Four people were killed in the northern Kenyan town of Mandera, which borders Somalia, police said on Friday, in an attack blamed on Islamist group Al-Shabaab.
The four men, all non-Muslims who were not from the area, were attacked at a remote quarry on Thursday night, with some of them shot dead and others hacked with a machete.
"They were killed at the quarry during the attack," said regional police commander Mohamud Saleh. "We suspect Al-Shabaab and we are pursuing them."
A senior police source on the ground, speaking on condition of anonymity, said the group of more than 10 attackers "opened fire indiscriminately at the workers".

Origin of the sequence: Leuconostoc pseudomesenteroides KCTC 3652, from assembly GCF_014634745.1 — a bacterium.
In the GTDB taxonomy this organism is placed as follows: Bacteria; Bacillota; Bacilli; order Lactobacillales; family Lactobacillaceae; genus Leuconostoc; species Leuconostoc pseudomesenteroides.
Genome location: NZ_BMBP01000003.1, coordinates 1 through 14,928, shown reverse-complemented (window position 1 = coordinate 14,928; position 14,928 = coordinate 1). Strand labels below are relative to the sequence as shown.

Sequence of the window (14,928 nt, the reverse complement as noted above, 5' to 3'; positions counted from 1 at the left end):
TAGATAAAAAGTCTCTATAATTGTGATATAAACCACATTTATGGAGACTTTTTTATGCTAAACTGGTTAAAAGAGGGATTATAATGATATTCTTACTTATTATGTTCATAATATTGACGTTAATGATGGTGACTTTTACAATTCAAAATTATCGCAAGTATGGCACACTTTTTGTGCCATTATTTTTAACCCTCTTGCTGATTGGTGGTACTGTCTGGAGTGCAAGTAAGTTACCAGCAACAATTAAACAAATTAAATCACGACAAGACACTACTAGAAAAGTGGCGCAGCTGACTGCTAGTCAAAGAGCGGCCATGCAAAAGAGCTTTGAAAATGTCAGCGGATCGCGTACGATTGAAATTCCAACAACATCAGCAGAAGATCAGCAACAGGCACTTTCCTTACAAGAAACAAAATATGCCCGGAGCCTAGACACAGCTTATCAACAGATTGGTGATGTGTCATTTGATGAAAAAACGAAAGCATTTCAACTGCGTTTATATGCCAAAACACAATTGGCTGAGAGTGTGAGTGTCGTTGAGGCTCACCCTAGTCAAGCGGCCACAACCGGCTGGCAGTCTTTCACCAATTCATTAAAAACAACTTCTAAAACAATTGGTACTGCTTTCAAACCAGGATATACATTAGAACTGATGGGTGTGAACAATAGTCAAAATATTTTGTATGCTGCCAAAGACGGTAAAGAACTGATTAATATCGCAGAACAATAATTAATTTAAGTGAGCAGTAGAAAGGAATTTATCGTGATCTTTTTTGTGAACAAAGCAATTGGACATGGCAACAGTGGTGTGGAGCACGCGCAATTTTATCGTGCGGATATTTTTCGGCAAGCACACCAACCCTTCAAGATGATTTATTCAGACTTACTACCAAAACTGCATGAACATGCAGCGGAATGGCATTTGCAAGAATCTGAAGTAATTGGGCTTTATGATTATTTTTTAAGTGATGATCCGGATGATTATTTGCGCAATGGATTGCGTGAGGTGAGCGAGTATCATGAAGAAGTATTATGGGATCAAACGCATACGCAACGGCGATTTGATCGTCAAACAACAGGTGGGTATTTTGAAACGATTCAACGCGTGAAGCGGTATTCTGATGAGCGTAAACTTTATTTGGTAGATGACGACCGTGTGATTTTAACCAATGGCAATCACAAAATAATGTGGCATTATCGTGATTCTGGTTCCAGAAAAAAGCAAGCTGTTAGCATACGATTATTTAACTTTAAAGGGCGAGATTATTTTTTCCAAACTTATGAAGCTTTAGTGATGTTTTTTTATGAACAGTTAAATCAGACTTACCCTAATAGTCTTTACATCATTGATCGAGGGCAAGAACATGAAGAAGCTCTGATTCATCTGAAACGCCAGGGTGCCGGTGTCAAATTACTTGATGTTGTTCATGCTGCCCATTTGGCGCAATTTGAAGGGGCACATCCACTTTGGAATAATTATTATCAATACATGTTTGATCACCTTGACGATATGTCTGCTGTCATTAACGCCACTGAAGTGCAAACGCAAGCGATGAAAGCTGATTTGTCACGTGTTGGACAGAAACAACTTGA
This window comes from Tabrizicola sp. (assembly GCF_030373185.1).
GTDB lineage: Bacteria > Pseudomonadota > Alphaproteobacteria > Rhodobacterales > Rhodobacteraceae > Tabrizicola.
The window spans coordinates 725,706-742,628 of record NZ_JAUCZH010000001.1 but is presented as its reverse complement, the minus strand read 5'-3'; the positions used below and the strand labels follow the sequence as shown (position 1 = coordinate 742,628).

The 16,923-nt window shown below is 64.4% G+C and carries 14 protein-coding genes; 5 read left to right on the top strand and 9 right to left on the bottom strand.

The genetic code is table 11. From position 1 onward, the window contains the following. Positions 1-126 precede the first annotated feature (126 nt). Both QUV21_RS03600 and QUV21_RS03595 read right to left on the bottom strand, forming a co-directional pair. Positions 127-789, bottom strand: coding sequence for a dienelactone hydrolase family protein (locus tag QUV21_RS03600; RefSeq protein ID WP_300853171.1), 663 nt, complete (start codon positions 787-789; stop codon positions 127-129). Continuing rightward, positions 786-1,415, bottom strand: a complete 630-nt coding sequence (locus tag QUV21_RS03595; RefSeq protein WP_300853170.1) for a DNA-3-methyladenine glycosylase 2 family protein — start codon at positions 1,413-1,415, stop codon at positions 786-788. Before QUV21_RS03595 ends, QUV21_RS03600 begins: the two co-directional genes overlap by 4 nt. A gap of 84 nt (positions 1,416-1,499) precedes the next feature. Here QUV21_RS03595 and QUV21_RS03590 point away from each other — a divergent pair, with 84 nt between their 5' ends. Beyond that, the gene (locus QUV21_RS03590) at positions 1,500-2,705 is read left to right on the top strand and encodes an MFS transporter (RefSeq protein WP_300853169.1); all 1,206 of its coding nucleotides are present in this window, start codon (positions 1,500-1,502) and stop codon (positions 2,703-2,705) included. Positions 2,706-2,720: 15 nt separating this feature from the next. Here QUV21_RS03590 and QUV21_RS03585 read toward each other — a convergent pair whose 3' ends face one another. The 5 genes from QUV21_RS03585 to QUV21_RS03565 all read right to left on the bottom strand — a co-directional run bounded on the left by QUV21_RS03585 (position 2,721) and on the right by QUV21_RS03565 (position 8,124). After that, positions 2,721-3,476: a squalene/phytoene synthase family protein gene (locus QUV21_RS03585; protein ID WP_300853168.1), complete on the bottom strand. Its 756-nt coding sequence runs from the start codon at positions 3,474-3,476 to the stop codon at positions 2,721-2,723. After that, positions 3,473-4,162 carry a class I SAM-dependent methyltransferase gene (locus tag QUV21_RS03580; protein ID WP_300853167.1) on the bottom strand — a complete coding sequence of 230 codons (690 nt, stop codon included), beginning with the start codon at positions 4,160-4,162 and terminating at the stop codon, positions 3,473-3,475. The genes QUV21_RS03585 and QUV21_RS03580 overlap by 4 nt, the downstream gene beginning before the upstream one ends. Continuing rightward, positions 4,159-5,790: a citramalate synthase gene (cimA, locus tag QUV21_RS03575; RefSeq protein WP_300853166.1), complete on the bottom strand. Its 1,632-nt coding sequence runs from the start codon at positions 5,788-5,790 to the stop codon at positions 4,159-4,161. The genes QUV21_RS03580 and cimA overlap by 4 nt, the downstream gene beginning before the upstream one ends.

He said several others were injured.
National police spokesperson Charles Owino confirmed the killings.
"The attack was targeting non-locals and all those who died are not from here."
Owino said police had received reports of an impending attack and security was beefed up in the region, however "no one knew exactly where" the attack would be.
A major security operation was launched on Friday to track the attackers, believed to have fled to Somalia.
The Shabaab is fighting to overthrow the internationally backed government in Mogadishu but also regularly carries out attacks in neighbouring Kenya, which has troops in Somalia as part of an African Union force.
In its bloodiest single attack on Kenya so far, Shabaab gunmen raided a university in Garissa in April 2015 killing 148 people, most of them students, while in 2013 the group killed at least 67 people in an assault on a shopping mall in Nairobi.
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